Melafix killed my pencil fish

Freckles

Just to reiterate, melafix does kill pencil fish.
I have lost 3 so far within 30 minutes of adding a standard dose, for the first time.
They were healthy, began gasping, then I googled and discovered the reports of issues. The remainder are panting, losing colour, static. The males are worse affected.
API claim to have done tests clearing melafix, but that is simply a lie. My fish died an unnecessary and painful death. Make sure and share the information.
I have done a 90% water change, but as this is essentially tea tree oil it's hard to get out. Any advice; do I skim the surface?
 

mattgirl

Welcome to Fishlore :)

I am sorry it took something like this to bring you to us. I will recommend you run some carbon in your filter. Keep it fresh. It should help pull this stuff out of the tank. Add extra air stones to keep the water well aerated. Turn your filter up if possible.

As you have sadly found out the hard way. It is best to read as much as we possibly can before we add anything to our tanks. It is best not to only depend on what the maker of a product says.
 

Ouse

Welcome to FishLore.
Just to reiterate, melafix does kill pencil fish.
I have lost 3 so far within 30 minutes of adding a standard dose, for the first time.
They were healthy, began gasping, then I googled and discovered the reports of issues. The remainder are panting, losing colour, static. The males are worse affected.
This is the problem with dosing medications as a preemptive measure. Until they’re needed as a last resort, water changes and maybe dialing down the pH is all that’s necessary. Medications are overrated.
API claim to have done tests clearing melafix, but that is simply a lie. My fish died an unnecessary and painful death. Make sure and share the information.
This is just another reason why I don’t quite like API. As far as I know, their products are pretty popular in the states, not so much over here (although they’re definitely found here), although the practicality of their products is far-fetched.
I am sorry it took something like this to bring you to us. I will recommend you run some carbon in your filter. Keep it fresh. It should help pull this stuff out of the tank. Add extra air stones to keep the water well aerated. Turn your filter up if possible.
So am I. I think it’s important to add: after three days, the carbon should be removed; it shouldn’t be installed into the filter permanently.
 

StarGirl

Welcome to Fishlore!

You can skim the surface if you see a slick of it. You can lay a piece of paper towel gently flat on the surface and remove it gently and it will get a bunch of the top surface gunk out. You can use a cup to sort of siphon it out. Just put the cup into the water so the water is not getting in and lower it until the cup just starts to bring in water. Go very slowly. You can see the scummy stuff just go into the cup like a small stream.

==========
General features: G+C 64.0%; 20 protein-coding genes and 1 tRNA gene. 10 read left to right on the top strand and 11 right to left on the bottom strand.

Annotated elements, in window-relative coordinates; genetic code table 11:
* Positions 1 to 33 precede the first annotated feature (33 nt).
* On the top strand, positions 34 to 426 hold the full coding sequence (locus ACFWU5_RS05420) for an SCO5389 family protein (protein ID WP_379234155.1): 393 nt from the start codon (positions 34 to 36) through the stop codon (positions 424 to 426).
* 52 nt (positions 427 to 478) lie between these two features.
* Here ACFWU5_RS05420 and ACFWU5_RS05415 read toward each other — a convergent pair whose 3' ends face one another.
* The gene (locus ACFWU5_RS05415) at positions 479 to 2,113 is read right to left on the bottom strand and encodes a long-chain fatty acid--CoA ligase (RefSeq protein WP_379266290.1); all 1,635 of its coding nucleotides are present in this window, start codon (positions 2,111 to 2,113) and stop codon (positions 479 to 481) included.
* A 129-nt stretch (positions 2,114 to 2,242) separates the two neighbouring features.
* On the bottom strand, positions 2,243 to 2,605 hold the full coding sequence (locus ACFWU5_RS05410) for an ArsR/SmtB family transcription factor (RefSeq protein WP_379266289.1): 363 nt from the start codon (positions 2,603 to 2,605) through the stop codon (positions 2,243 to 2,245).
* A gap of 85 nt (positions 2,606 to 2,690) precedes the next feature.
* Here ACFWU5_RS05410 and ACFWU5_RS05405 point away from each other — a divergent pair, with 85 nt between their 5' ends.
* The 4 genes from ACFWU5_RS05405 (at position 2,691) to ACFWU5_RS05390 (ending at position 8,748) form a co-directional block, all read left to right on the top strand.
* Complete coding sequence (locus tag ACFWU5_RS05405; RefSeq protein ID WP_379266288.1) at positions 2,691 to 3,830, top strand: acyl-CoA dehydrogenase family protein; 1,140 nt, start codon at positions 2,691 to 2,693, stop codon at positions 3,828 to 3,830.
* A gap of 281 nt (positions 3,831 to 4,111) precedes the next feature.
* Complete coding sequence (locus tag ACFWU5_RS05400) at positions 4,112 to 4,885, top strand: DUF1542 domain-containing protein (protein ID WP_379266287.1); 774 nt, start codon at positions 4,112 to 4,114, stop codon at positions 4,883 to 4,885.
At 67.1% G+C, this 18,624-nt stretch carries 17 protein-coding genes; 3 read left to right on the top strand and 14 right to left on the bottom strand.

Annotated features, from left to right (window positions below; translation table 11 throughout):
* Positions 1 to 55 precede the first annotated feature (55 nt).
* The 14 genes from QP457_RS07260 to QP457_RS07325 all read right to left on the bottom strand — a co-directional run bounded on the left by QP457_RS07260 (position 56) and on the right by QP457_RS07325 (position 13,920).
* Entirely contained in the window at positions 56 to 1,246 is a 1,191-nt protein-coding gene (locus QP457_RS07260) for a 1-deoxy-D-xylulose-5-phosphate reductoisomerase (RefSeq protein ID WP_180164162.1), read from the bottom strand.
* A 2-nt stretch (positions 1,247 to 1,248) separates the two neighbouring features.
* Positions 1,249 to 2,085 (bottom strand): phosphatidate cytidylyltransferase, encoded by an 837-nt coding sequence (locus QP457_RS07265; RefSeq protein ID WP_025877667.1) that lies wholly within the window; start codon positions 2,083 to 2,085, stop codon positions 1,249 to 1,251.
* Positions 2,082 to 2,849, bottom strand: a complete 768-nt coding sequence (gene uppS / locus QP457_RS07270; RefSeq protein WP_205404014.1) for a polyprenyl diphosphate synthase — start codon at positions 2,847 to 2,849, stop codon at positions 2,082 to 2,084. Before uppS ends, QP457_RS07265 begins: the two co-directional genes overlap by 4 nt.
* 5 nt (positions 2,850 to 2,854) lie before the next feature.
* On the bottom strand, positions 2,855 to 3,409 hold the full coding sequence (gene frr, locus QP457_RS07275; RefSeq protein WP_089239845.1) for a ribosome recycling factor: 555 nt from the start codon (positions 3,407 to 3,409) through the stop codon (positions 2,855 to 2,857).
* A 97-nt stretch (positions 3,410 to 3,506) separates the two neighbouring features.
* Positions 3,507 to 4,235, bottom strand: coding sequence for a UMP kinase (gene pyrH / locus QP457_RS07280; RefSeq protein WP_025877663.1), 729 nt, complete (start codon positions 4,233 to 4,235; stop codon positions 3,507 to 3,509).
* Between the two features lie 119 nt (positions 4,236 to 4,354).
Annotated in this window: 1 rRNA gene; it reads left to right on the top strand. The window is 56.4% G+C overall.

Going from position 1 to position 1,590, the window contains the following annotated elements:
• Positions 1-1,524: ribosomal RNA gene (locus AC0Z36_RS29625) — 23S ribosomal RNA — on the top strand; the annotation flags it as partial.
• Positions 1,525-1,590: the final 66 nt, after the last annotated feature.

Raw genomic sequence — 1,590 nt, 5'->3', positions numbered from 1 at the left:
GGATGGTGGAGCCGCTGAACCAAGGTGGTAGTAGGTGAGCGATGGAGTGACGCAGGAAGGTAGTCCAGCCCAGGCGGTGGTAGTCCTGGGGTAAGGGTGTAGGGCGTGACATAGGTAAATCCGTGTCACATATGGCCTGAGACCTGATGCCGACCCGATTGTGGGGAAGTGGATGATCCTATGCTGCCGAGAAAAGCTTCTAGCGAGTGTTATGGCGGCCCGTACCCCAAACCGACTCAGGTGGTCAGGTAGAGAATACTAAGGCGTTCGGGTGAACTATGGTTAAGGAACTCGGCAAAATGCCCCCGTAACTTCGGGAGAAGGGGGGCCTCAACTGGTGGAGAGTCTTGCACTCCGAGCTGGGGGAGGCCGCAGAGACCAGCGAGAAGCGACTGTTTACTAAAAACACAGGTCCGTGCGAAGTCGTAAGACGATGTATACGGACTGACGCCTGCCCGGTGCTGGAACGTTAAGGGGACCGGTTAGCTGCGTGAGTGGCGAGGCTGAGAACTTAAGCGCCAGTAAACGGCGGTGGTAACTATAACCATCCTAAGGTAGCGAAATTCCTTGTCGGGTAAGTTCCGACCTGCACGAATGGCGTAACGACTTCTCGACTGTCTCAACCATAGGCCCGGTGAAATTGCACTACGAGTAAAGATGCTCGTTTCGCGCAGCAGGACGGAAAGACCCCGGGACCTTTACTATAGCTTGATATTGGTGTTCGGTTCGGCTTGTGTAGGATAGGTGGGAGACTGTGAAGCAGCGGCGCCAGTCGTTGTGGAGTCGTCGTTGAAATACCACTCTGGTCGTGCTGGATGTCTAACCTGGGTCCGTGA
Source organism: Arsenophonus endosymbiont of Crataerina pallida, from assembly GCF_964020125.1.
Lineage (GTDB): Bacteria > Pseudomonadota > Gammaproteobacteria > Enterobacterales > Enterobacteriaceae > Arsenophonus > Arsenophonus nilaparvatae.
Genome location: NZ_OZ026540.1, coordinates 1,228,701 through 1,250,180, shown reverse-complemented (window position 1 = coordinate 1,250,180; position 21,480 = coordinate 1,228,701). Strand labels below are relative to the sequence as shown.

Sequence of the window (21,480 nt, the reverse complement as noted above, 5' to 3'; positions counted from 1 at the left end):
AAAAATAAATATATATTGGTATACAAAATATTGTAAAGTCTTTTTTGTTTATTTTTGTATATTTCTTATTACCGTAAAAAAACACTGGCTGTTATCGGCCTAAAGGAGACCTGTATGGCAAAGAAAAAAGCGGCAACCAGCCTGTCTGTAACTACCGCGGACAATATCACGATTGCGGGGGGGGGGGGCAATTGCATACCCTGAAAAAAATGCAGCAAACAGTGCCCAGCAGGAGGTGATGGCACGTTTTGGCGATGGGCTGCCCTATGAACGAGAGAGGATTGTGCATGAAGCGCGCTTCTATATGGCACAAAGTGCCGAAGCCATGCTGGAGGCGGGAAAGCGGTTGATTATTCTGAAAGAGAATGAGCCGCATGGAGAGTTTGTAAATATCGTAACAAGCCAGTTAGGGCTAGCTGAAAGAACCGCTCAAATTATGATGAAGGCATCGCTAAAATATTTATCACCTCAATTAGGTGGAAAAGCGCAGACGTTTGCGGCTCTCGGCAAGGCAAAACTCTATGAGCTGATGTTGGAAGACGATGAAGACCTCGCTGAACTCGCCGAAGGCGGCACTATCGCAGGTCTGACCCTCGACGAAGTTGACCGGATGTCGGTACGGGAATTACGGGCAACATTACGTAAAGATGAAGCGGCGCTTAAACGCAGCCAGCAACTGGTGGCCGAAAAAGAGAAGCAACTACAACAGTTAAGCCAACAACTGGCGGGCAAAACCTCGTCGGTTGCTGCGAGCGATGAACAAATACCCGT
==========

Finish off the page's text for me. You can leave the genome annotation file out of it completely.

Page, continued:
Freckles

Thanks for the advice everyone. I've increased the filter so it disturbs the surface more. I have a small amount of carbon in my filter but will try and get some more asap. I had dome some general research into melafix, which suggested it was tea tree oil, and there were different opinions, but you would really have to do a detailed search stating sick or dead pencil fish in combination with melafix, to get that information. I've written to the company and left an amazon review. I think the onus is on a company to provide information, but even worse, to claim a product is safe after people raising issues, is dishonest and simply means that other hobbyists have their fish suffer. I have had one Cory with red blotch, which I treated with meth blue in a hospital tank for a day (not sure if he's better); and one peacock flashing repeatedly, who has long stools; and one very new baby Cory who is a bit peelie wallie as we say here in Scotland – pale and listless. I was worried there was a parasite in the tank and melafix seemed a good place to start, before I moved on to a parasite based medicine. There is a lot of conflicting advice. But yes, I will keep researching and asking questions. I have a Fluval 107 with a spray bar, 2 air lines to sponge filters, and a new eheim 70 that I was seeding for a new tank, so there's a lot of bubbling and filtering going on (it's a 100 litre). I just hope the tea tree hasn't permanently burnt the gills. Thanks again.